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Data Center Power: A Truly Mission Critical Resource
Data center power has become a highly visible topic of discussion across the industry. Power is being considered by many as a truly mission-critical resource rather than a common facility service.
Today’s data centers are becoming higher density and consuming levels of power like never seen before. Whereas a rack used to consume a few kilowatts, we are now seeing five to ten TIMES that amount of power per rack routinely. What that means is that the choices for power delivery must be made much more carefully than ever before, looking for vendors that have “done their homework.”
At Server Technology (News - Alert), we have authored nearly two dozen patents associated with building rack based PDU products and have huge investments in climate-controlled stress chambers and power stress apparatus to assure that our products continue to delivery power over their entire useful lifetime without failure. Server Technology has been in the data center power delivery business for over 25 years and has amassed a wealth of experience creating mission-critical rack-based power delivery appliances. This is a key point that data center managers should look for: products that are designed to run under stress conditions from vendors that are leaders and have the experience and reputation of doing what they say under extreme circumstances. Frankly it is quite easy for any vendor that wishes to build a PDU product that works on the first day, but it is MUCH harder to build the same kind of product that does so for a couple thousand days or more.
Until recently, data center power considerations were relegated to the facilities organizations and were not considered critical path. It has become apparent over the past few years that all of the amazing (and power hungry) innovations being made by the server, network and storage vendors run the risk of failure when powered by anything other than mission-critical infrastructures. Like Lasik for your eyes, most data center managers are realizing that no one benefits over the long term by choosing the “cheapest” PDU on the market. Failures in modern data centers change peoples’ lives forever. Everything along the power chain needs to be assessed or re-assessed for suitability in a modern data center filled with much more hungry racks housing much higher density computing.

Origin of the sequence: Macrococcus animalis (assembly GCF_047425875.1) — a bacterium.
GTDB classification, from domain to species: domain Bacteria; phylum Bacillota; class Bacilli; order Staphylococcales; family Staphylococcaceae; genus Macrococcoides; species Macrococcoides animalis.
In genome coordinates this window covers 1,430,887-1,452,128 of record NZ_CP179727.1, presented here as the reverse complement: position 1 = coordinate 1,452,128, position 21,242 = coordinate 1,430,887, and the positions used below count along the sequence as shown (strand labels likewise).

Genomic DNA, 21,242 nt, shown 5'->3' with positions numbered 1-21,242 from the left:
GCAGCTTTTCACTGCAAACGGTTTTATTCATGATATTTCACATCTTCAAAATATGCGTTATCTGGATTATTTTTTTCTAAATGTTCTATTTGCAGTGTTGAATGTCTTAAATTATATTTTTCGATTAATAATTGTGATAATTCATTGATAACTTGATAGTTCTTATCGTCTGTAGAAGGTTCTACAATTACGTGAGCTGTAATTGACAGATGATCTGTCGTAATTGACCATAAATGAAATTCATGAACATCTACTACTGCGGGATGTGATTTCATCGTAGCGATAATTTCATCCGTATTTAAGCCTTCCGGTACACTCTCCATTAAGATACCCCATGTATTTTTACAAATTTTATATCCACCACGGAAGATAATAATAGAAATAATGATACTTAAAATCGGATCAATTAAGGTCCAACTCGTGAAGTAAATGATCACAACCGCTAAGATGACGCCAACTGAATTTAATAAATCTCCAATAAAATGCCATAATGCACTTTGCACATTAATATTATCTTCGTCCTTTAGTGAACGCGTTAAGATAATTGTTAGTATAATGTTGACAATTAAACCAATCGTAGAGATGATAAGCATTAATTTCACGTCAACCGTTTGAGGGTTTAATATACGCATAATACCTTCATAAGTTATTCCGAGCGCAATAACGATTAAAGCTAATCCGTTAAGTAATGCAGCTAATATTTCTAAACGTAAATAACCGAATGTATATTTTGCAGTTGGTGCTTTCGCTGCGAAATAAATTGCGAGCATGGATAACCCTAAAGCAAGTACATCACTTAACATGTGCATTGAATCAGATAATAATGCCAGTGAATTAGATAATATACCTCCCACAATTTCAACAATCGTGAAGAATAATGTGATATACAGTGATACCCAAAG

Today, many data center operators consider the delivery of power (and the associated cooling) to be their highest priority concern when building or retro-fitting new data center facilities, while others are still trying to convince their business managers that investments in the physical infrastructure are more important that looking for the next version of a server or switch.The modern data center manager or operator and those professionals looking to outfit data centers, should consider building facilities that can operate over long periods of time, allowing for a multitude of dense racks consuming 20 kilowatts or more (high power delivery), and assure that the required level of cooling would be available and consistent with their deployment needs.
That said, the traditional approach of over-provisioning in the data center is a business practice that has fallen by the wayside and has been replaced by a dynamic or modular approach. The ultimate goal for a data center manager is to closely align processing capacity to user demand. No more, no less. Data centers should have the CPU cycles available on demand, and the cooling that goes with it. To do so, power distribution must be outfitted in such a way to allow smooth operations in times of light or heavy demand. The power chain must be actively managed, metrics being looked at for quality and performance, and potential problems identified BEFORE they result in failures. Consider investing in the technologies which allow for this wide range of performance needs (dynamic provisioning of power cooling and processing) over the useful lifetime of the data center.
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Edited by Carrie Schmelkin
Data Center Power Resources
Featured White Papers
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